How much longer will we see Brad Keselowski remain unafraid to speak his mind and challenge NASCAR's powers that be? The answer seems easy -- for as long as he keeps racing -- but it's never that simple.
As the defending NASCAR Sprint Cup champion, Keselowski's words and ideas carry significant weight. But now that everyone is watching, it won't be enough that he simply answers questions. People will expect him to speak robustly and help solve problems or right wrongs. But Keselowski has been fined by NASCAR and was recently called in to meet with Chairman Brian France, in part, for making critical comments about the sport.
"First and foremost, if I have to be the bad guy in this garage or in this sport so that the series and American motorsports can move forward, it doesn't bother me one bit,'' said Keselowski, who has opened the season with a pair of fourth-place finishes. "I would rather be maybe a less popular champion of a series that is very, very successful than a popular champion of a series that's not.''
Those are encouraging words for fans who yearn for a driver from yesteryear, the kind that took no gruff and told you what he thought without putting it through a PR spin cycle. Keselowski's attitude is to be admired, but it's still early in his reign as defending champion and his career. At age 29, he should have another 15 or so years of competing before he moves to the announcer's booth. With experience, he'll gain more wisdom. Will it make him less vocal or just better at choosing when and how he wants to speak about something?
Tony Stewart once tried this role, but soon backed down, not wanting to deal with the ramifications of his words or actions in the ensuing days and weeks. Now, when Stewart speaks up, it's with purpose, but most of his work is done behind the scenes. It also took Jimmie Johnson a few years as champion to become comfortable speaking up about various issues in the sport. He's learned how to make his point without being shocking. Keselowski, though, is more blunt. But maybe he is the type of leader the sport needs. Maybe it's time for France to be pushed by a someone with a competitive spirit who wants to help make the sport better.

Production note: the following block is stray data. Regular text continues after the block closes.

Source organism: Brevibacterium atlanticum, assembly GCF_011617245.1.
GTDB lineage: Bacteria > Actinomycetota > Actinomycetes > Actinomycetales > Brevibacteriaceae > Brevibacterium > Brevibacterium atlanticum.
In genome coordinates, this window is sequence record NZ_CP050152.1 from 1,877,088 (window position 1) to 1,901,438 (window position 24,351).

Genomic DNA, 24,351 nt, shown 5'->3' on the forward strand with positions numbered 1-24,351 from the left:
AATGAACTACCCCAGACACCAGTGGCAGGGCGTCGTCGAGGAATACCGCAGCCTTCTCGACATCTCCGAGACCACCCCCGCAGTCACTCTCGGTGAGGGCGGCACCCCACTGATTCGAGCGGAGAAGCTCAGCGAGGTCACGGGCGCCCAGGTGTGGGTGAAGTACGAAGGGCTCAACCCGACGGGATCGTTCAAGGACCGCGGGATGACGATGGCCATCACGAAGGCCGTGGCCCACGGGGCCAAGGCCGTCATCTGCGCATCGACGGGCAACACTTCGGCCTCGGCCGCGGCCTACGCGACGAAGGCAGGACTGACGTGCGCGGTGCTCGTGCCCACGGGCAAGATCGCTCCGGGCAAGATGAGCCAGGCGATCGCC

Keselowski's comments in a USA Today story last month earned him separate meetings with France and sister, Lesa France Kennedy, the CEO of International Speedway Corp. In a way it was fitting. The first time Keselowski had much of a conversation with Brian France was in the NASCAR hauler at Phoenix in Nov. 2009 after an ongoing feud with Denny Hamlin resulted in yet another incident in the Nationwide Series. After that meeting, Keselowski explained himself and his climb to NASCAR. "Being aggressive is what got me here,'' he said that day. "Nobody has handed me anything in my career. I've dug and clawed for everything I've got.''
Keselowski's attitude colors how he views racing. He doesn't question issues because he wants to be a contrarian, but because he's striving to make the sport better. He asks what he demands of himself. That attitude is what led him to say in that USA Today story that there needs to be a closer working relationship between NASCAR, teams and sponsors.
"When Bill France Jr. was in charge of NASCAR, he had control of all these pieces and wasn't at the mercy of the TV world,'' Keselowski told USA Today. "He had control of the tracks and NASCAR, which is now divided in two with Lesa and Brian. France Jr. had relationships with the sponsors, drivers and teams. Now we don't have that. Those three other pieces are segregated. Those three pieces need to get together. And until all three of those can unite, we're a house divided, and we're making bad decisions that are affecting how to generate revenue for the sport.